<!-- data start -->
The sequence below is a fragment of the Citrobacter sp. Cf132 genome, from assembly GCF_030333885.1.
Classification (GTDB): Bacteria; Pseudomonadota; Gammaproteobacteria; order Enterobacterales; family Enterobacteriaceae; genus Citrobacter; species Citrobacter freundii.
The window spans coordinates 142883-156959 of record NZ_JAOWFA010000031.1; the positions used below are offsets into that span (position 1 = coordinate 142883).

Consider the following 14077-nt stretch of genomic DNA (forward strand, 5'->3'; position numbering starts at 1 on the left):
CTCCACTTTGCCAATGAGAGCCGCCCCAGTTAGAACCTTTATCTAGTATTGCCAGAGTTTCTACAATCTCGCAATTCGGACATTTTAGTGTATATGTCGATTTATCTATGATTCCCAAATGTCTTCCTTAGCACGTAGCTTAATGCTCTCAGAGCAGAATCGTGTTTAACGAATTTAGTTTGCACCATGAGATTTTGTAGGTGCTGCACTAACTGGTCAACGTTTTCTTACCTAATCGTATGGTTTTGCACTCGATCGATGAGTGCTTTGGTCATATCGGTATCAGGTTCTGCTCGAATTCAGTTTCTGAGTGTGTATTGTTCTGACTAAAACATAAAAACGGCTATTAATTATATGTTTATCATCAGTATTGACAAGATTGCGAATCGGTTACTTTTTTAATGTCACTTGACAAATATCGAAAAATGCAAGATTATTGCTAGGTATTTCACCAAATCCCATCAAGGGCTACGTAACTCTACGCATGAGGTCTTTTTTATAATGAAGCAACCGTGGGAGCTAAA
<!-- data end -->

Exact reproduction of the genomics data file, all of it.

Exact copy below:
The sequence below is a fragment of the Citrobacter sp. Cf132 genome, from assembly GCF_030333885.1.
Classification (GTDB): Bacteria; Pseudomonadota; Gammaproteobacteria; order Enterobacterales; family Enterobacteriaceae; genus Citrobacter; species Citrobacter freundii.
The window spans coordinates 142883-156959 of record NZ_JAOWFA010000031.1; the positions used below are offsets into that span (position 1 = coordinate 142883).

Consider the following 14077-nt stretch of genomic DNA (forward strand, 5'->3'; position numbering starts at 1 on the left):
CTCCACTTTGCCAATGAGAGCCGCCCCAGTTAGAACCTTTATCTAGTATTGCCAGAGTTTCTACAATCTCGCAATTCGGACATTTTAGTGTATATGTCGATTTATCTATGATTCCCAAATGTCTTCCTTAGCACGTAGCTTAATGCTCTCAGAGCAGAATCGTGTTTAACGAATTTAGTTTGCACCATGAGATTTTGTAGGTGCTGCACTAACTGGTCAACGTTTTCTTACCTAATCGTATGGTTTTGCACTCGATCGATGAGTGCTTTGGTCATATCGGTATCAGGTTCTGCTCGAATTCAGTTTCTGAGTGTGTATTGTTCTGACTAAAACATAAAAACGGCTATTAATTATATGTTTATCATCAGTATTGACAAGATTGCGAATCGGTTACTTTTTTAATGTCACTTGACAAATATCGAAAAATGCAAGATTATTGCTAGGTATTTCACCAAATCCCATCAAGGGCTACGTAACTCTACGCATGAGGTCTTTTTTATAATGAAGCAACCGTGGGAGCTAAA